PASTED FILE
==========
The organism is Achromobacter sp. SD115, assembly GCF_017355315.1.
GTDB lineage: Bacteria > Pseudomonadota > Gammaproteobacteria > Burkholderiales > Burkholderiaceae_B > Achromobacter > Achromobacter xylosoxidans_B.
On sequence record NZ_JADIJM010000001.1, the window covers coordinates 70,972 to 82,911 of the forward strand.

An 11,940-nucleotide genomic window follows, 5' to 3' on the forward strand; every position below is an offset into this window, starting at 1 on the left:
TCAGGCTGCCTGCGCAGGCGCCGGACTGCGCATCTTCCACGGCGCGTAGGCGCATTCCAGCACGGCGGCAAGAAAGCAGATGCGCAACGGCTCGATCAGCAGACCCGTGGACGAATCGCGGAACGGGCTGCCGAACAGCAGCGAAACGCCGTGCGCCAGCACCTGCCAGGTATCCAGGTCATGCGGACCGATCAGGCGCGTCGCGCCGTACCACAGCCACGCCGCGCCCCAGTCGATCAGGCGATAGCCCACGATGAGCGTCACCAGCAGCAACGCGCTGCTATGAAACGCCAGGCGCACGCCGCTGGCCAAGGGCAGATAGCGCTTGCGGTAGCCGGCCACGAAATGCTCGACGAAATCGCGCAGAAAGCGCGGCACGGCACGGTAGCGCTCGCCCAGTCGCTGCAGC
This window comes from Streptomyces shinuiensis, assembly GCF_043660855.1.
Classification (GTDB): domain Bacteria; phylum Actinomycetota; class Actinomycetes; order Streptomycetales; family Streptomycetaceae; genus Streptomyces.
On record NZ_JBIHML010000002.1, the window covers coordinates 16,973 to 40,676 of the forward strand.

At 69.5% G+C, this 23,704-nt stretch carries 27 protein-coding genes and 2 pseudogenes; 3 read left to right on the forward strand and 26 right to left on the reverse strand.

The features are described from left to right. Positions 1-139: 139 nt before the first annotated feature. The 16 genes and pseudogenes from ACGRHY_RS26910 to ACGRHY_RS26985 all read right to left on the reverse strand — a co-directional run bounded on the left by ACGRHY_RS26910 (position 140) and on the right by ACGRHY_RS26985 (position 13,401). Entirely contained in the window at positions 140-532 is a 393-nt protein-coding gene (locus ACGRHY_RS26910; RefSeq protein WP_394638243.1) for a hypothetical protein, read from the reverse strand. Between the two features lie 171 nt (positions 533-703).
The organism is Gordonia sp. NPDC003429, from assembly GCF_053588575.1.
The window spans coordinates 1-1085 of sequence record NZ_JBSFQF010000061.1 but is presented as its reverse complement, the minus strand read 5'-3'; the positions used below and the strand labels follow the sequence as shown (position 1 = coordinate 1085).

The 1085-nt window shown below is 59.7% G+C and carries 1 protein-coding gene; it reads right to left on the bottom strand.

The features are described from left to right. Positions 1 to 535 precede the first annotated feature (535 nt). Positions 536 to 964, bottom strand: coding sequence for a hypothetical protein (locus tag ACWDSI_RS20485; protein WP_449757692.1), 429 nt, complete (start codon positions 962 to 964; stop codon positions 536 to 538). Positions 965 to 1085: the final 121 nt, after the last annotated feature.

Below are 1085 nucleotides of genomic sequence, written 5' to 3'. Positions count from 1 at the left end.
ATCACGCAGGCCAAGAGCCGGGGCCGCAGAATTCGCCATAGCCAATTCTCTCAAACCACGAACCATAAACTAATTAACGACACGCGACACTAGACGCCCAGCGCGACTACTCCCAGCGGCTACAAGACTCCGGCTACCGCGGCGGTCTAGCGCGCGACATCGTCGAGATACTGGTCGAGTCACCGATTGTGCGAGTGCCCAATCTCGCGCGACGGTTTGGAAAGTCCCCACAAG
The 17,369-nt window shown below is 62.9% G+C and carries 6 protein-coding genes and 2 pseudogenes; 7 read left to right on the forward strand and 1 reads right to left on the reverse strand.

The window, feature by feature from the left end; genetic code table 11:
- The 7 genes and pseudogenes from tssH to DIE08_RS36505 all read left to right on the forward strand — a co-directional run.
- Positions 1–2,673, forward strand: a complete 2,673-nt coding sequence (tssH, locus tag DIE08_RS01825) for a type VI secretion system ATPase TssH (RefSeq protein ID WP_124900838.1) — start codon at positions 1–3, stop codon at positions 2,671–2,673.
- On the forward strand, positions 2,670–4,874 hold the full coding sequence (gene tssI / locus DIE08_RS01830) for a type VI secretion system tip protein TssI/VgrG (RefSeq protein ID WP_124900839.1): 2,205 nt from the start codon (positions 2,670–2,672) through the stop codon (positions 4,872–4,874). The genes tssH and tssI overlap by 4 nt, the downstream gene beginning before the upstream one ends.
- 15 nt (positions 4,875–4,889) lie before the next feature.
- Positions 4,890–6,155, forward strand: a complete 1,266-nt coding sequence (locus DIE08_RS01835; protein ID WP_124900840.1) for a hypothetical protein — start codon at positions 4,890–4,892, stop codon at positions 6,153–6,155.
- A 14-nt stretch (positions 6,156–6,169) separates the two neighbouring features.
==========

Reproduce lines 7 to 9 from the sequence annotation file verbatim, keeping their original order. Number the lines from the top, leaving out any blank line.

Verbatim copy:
Classification (GTDB): domain Bacteria; phylum Actinomycetota; class Actinomycetes; order Streptomycetales; family Streptomycetaceae; genus Streptomyces.
On record NZ_JBIHML010000002.1, the window covers coordinates 16,973 to 40,676 of the forward strand.

At 69.5% G+C, this 23,704-nt stretch carries 27 protein-coding genes and 2 pseudogenes; 3 read left to right on the forward strand and 26 right to left on the reverse strand.